Cut two Chickens as for fricasseeing, wash them clean & put them in a stew pan with as much water as will cover them, with a large spoonful of salt sprinkle them & let them boil till tender covered close all the time, skim them well; when boiled enough take up the Chickens & put the liquor of them in a pan, then put half a pound of fresh butter in the pan & brown it a little, put into it two cloves of garlic, a large onion sliced & let these all fry brown often shaking the pan, then put in Chickens & sprinkle over them two or three spoonfuls of curry powder, then cover them close & let the Chickens do till brown frequently shaking the Pan, then put in the Liquor the Chickens were boiled in & let all stew till tender. If acid is agreeable squeeze the juice of a Lemon or Orange into it.
|Cut the chicken thighs into bite-sized pieces, trimming away any visible fat.|
|Melt the butter in a frying pan and sauté the chicken pieces over low heat until they start to brown. Remove chicken from pan and set aside.|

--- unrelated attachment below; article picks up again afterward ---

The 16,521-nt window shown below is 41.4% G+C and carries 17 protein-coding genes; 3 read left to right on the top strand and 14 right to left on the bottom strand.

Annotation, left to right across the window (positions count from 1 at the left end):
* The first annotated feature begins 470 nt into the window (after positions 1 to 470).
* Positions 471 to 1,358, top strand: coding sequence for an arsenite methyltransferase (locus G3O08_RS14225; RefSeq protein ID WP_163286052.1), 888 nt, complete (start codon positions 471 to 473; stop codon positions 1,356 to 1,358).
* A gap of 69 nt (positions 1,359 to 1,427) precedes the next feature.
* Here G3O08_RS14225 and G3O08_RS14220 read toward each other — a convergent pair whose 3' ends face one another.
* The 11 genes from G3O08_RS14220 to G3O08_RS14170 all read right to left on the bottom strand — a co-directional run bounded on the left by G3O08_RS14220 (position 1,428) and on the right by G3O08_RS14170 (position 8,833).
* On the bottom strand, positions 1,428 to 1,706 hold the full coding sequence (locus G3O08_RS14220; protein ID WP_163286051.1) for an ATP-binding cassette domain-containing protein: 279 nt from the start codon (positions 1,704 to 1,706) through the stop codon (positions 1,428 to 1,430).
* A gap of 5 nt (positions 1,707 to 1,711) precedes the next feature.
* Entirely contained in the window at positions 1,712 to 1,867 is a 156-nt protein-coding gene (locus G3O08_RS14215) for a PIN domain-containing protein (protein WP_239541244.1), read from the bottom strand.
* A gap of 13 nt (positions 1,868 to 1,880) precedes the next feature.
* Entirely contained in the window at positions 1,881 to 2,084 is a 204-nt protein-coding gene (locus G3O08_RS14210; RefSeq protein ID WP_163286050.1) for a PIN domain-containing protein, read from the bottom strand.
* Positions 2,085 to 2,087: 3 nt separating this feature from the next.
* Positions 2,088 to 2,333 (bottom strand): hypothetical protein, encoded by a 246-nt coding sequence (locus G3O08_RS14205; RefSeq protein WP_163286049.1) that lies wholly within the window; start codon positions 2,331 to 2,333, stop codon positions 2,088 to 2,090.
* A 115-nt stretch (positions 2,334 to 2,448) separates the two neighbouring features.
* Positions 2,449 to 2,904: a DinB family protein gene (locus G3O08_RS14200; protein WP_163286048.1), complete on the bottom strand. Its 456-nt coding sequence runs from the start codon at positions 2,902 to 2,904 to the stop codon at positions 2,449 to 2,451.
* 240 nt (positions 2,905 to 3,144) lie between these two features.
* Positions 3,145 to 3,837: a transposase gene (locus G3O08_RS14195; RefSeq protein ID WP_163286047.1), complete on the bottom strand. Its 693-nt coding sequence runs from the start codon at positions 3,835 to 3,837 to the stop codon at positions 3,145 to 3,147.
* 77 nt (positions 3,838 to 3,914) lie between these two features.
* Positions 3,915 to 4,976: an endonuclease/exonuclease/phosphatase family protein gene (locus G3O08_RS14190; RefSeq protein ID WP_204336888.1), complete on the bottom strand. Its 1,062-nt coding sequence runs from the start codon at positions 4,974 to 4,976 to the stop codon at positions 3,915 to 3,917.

|Sauté the garlic and onion until softened. Sprinkle the curry powder over the onions and sauté gently, stirring until the powder is evenly distributed through the onions.|
|Add 1 cup of chicken stock, stirring to incorporate any brownings from the bottom of the frying pan. Return the chicken and any juices to the pan. Add the remaining stock, taste for salt and spiciness – the amount of salt will depend on the stock you have used; add cayenne if using. |
Simmer for 15 minutes, stirring occasionally as the sauce thickens. Add a little water if the curry becomes too dry.
Add lemon juice and the curry is ready to serve.
|Serve with basmati rice and fruit chutney on the side.|
We find two Jane Austen ‘food biographies’ really useful:
- The Jane Austen Cookbook by food historian Maggie Black and ‘Austenian’ scholar Deirdre Le Faye (British Museum Press, 1995)
- Jane Austen and Food by Maggie Lane (The Hambledon Press, 1995), which delves deeply into the literature itself.